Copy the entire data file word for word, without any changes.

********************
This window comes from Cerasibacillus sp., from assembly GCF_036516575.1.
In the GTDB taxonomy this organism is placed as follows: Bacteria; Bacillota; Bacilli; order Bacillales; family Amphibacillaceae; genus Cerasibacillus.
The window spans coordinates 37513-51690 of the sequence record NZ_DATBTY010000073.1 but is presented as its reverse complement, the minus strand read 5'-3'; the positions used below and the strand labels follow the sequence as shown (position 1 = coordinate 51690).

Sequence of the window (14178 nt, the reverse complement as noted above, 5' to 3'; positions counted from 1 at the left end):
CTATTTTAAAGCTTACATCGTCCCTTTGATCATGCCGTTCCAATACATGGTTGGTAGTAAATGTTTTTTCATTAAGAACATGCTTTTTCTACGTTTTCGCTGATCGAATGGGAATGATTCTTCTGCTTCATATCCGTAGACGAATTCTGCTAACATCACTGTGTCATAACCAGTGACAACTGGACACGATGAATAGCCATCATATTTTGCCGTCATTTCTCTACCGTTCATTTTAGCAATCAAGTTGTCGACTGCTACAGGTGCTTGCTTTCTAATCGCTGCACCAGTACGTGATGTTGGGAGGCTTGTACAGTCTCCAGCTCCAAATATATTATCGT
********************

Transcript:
This window comes from Cerasibacillus sp., from assembly GCF_036516575.1.
In the GTDB taxonomy this organism is placed as follows: Bacteria; Bacillota; Bacilli; order Bacillales; family Amphibacillaceae; genus Cerasibacillus.
The window spans coordinates 37513-51690 of the sequence record NZ_DATBTY010000073.1 but is presented as its reverse complement, the minus strand read 5'-3'; the positions used below and the strand labels follow the sequence as shown (position 1 = coordinate 51690).

Sequence of the window (14178 nt, the reverse complement as noted above, 5' to 3'; positions counted from 1 at the left end):
CTATTTTAAAGCTTACATCGTCCCTTTGATCATGCCGTTCCAATACATGGTTGGTAGTAAATGTTTTTTCATTAAGAACATGCTTTTTCTACGTTTTCGCTGATCGAATGGGAATGATTCTTCTGCTTCATATCCGTAGACGAATTCTGCTAACATCACTGTGTCATAACCAGTGACAACTGGACACGATGAATAGCCATCATATTTTGCCGTCATTTCTCTACCGTTCATTTTAGCAATCAAGTTGTCGACTGCTACAGGTGCTTGCTTTCTAATCGCTGCACCAGTACGTGATGTTGGGAGGCTTGTACAGTCTCCAGCTCCAAATATATTATCGT